GRAND RAPIDS, Mich. (WOOD) — Since the 1950s, forecasters have noticed that the track of typhoons can be linked to temperature trends here in the United States. When a typhoon moves like Hagupit — which this weekend swept over the Philippines — we can see warmer weather in the eastern part of the U.S.
It all has to do with if the storm “curves” or not. Here is a look at several typhoon tracks. Notice how some “curve” and some barrel straight ahead (almost directly east to west).
Here’s the relationship:
- Typhoon curves north of the Philippines?
- Blast of cold felt in the Eastern US
- Typhoon does not curve?
- More likely to warm up in the U.S. Eastern U.S. (but not always)
This is Typhoon Hagupit’s track into the Philippines, where it made landfall this weekend. Notice it didn’t take a turn. It basically moved northwest its entire lifetime.
Now look at our temperature trend this week. Our average high temperature this time of year is about 36°. We could see 50° by the weekend.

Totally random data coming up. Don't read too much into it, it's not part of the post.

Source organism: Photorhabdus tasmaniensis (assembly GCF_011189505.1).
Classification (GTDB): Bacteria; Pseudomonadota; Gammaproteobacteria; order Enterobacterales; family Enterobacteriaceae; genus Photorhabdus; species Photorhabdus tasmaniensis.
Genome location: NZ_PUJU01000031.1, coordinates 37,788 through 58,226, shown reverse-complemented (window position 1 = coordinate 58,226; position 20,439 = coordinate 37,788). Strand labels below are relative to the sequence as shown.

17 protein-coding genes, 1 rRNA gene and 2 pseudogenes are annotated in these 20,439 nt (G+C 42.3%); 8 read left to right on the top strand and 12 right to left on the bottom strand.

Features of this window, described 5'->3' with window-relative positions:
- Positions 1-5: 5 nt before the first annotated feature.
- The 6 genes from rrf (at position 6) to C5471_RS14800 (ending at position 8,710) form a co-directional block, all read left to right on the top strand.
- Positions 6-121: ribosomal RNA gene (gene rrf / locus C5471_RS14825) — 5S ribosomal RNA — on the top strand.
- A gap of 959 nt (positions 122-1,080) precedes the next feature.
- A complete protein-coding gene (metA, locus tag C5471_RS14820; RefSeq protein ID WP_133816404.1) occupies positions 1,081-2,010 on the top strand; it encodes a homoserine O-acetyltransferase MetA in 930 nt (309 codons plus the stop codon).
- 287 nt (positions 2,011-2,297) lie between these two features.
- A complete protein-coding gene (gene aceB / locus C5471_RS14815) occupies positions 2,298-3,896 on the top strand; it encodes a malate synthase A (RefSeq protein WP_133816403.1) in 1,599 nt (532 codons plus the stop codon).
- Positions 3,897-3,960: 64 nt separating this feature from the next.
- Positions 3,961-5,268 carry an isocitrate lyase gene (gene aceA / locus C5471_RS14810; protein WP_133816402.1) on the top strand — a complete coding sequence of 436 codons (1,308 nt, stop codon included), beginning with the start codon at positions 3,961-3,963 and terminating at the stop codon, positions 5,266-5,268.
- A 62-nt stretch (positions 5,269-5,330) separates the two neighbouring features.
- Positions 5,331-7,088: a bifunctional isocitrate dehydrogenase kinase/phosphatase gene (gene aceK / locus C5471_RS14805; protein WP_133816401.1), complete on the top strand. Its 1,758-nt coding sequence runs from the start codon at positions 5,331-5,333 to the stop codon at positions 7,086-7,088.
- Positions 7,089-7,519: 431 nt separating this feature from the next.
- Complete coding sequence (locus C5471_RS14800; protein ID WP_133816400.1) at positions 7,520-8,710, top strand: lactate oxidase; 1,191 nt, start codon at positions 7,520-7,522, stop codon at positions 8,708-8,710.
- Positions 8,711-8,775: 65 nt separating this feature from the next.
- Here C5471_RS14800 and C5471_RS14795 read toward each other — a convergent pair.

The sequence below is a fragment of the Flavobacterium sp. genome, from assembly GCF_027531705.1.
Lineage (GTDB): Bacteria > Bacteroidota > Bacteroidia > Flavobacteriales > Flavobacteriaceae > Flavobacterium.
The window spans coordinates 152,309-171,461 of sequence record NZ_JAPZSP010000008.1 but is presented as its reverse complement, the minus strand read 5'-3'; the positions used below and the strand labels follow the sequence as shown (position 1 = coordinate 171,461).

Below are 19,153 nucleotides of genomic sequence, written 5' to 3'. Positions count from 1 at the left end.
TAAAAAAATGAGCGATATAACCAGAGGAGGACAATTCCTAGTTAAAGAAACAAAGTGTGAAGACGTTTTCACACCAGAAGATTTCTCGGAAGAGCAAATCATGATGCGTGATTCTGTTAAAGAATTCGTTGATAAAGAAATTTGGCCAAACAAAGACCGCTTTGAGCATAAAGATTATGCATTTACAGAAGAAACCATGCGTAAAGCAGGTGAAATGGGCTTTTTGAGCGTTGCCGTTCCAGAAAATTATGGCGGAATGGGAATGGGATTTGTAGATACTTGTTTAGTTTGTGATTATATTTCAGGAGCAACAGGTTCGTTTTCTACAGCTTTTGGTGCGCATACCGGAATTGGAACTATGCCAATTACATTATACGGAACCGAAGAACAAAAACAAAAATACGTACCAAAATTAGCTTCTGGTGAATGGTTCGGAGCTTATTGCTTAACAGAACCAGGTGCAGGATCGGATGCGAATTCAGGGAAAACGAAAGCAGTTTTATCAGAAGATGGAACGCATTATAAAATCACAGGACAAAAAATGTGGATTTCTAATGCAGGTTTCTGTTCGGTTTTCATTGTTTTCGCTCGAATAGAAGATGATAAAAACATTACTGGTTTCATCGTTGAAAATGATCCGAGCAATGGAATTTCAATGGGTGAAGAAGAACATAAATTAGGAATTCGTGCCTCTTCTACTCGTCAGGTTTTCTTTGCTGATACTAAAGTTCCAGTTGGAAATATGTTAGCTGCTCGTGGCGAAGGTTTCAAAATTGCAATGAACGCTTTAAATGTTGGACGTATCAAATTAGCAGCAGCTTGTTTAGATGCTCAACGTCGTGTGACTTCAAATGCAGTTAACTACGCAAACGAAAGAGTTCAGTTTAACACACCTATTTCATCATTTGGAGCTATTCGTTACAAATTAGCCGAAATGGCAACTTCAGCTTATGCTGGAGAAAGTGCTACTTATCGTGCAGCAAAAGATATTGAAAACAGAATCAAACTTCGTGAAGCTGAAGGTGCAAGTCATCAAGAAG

So why do we see this happen? Well if we boil it all down, the typhoon changes our storm track (a.k.a. The jetstream). A typhoon is basically a giant blob of energy. If that energy curves north it can push the jetstream near Alaska north, and for us in the eastern U.S. to dip south, flooding us with colder air.
If the typhoon stays it’s course and doesn’t curve, the mass of energy keeps the jetstream more southerly around Alaska. This in turn pushes the jetstream north around us, letting warmer air creep in from the south.
Like all relationships in the weather world, no relationship is perfect. Although the “curving typhoon” idea is a good nugget to use when we are making our extended forecasts, it isn’t the only thing that controls our weather, and it doesn’t always win.
In fact, it is just one piece of an incredibly complex puzzle that governs our weather. And just think, there could be dozens of relationships like this that are still waiting to be discovered across the globe.